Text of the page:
Zebulon Baptist Church

Georgia “Pastor of the Day” Tony Byrd: Compromise Leads to Catastrophe

Rev. Tony Byrd of Zebulon Baptist Church in Toccoa, GA raised eyebrows last month when he ranted against gays, liberals and the media on the floor of the Georgia House of Representatives. Byrd had been invited by Rep. Michael Harden to give the morning invocation and be the “Pastor of the Day.” The morning prayer is intended to be inclusive, and not a soap box for the pastor’s political views. Byrd’s sponsor, Harden, even said in his introduction that the morning invocation is “the part where can all come together and be quiet before all the ruckus starts.”

Byrd couldn’t help himself and got the ruckus started early. With a captive audience of legislators, he turned the morning prayer into a political rant:
 
 
The following Sunday, Byrd spoke to his congregation about his experience at the state capitol:
When I went there, I was not gonna back off the issue. I was gonna stand upon the authority of the word of almighty God. I think I said it the way the Lord wanted me to say it. […]
 
It was weird being there. They hemmed me in with a bunch of chairs and [House Speaker David Ralston], he’s a big old joker. Sitting right here.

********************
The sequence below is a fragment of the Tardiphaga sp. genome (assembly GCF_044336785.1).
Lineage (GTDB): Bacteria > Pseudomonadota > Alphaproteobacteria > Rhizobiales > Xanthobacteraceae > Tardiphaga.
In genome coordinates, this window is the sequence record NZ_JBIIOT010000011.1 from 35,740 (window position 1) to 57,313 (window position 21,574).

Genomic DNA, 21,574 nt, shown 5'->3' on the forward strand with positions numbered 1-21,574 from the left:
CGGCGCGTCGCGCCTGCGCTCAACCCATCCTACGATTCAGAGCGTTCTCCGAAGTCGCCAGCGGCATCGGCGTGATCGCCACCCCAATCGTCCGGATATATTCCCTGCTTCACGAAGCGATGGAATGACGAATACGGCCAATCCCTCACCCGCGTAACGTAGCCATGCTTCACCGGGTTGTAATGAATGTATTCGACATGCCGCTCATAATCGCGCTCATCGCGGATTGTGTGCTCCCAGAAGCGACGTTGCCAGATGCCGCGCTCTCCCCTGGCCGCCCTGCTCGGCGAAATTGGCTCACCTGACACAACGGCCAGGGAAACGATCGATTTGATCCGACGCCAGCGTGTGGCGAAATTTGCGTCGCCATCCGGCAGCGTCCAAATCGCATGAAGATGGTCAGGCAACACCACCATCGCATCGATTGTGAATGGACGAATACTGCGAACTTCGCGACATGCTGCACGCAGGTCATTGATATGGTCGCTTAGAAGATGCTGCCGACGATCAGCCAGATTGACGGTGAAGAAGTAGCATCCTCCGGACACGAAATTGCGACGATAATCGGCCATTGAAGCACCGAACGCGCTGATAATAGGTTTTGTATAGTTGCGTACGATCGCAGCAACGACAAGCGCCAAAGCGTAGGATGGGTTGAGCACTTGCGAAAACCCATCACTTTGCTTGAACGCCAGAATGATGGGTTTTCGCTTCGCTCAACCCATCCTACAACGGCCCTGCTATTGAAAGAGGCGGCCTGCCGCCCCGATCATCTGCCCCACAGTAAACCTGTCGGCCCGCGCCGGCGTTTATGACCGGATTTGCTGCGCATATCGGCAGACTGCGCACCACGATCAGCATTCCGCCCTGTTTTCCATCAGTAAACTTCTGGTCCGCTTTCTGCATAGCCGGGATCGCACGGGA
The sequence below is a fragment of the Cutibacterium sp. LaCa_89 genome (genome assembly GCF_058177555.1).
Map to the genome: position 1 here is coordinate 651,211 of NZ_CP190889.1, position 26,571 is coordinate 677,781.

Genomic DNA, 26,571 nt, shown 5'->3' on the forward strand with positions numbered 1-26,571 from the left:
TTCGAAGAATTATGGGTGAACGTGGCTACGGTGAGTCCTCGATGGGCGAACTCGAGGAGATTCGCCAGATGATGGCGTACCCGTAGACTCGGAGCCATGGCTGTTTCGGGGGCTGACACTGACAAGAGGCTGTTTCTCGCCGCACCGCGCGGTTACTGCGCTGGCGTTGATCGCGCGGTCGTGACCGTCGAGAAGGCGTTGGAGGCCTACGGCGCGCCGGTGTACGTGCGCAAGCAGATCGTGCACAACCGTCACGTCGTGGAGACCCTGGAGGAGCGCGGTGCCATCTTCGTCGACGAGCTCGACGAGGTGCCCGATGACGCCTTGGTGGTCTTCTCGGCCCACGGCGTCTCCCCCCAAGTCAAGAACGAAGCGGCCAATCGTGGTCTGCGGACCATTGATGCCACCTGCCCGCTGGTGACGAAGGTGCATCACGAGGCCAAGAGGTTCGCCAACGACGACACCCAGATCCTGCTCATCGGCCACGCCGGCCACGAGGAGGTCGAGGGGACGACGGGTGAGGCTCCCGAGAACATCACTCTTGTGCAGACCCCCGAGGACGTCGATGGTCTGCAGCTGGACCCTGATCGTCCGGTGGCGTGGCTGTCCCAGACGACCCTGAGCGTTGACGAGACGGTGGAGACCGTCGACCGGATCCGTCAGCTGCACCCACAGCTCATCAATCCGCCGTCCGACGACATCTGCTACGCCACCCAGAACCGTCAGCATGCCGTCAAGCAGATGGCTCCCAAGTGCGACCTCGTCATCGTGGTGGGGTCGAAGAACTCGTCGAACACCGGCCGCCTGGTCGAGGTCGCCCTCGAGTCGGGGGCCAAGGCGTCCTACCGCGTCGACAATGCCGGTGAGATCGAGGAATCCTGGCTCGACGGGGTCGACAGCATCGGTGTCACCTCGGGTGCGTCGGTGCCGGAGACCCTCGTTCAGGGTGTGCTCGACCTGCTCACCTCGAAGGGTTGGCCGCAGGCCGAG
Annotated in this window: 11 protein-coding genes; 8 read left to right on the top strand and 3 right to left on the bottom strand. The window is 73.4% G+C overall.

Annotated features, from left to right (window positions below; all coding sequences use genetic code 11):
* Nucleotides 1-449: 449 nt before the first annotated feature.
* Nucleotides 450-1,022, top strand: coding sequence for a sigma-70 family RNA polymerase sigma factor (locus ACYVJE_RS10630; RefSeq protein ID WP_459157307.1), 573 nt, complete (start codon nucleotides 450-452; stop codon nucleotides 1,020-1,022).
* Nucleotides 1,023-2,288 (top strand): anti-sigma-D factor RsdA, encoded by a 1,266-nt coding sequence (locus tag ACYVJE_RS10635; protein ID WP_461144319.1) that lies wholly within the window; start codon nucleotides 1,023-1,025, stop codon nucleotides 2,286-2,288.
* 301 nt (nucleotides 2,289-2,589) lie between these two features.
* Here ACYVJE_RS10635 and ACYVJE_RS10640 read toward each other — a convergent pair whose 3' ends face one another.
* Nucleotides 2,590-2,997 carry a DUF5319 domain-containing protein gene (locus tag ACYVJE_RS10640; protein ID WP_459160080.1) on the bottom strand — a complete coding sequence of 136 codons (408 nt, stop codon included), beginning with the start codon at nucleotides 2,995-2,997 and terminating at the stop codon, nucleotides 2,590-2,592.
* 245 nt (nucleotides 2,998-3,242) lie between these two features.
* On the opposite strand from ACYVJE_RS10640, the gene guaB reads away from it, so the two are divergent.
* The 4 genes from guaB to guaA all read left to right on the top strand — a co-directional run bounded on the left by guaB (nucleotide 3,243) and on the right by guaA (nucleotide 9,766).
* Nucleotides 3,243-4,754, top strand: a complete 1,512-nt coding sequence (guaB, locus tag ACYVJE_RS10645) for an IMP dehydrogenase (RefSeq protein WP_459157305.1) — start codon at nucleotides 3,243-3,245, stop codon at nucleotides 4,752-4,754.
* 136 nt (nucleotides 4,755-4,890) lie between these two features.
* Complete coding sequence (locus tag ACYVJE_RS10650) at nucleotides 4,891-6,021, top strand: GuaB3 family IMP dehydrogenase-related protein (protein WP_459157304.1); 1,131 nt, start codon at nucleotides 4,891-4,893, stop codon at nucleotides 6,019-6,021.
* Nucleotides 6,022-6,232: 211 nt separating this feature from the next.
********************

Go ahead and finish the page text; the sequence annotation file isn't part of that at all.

When I left there I knew I did the right thing. Because, you know what, this nation needs to turn back to God.
 
Byrd didn’t mention to his congregation, or legislators, that most of his rant/sermon came straight from SermonCentral.com. (Compare this to this, starting at 2:15.)
 
However, the part where he ranted against gays, liberals and the media was wholly his own. That type of talk would not come as a surprise to his congregation, which has heard him say much worse.
 
In fact, Byrd’s appearance at the capitol was downright tame compared his sermon last October on the evils of compromise and the moral bankruptcy of America. Byrd said that compromise leads to catastrophe, citing homosexuality and abortion. He went on to rail against TV sitcoms, which “have some kind of homosexual agenda involved in them” and equate gays with drug addicts. The bottom line, he argued, is that “we’re going down the tubes.”
 

 

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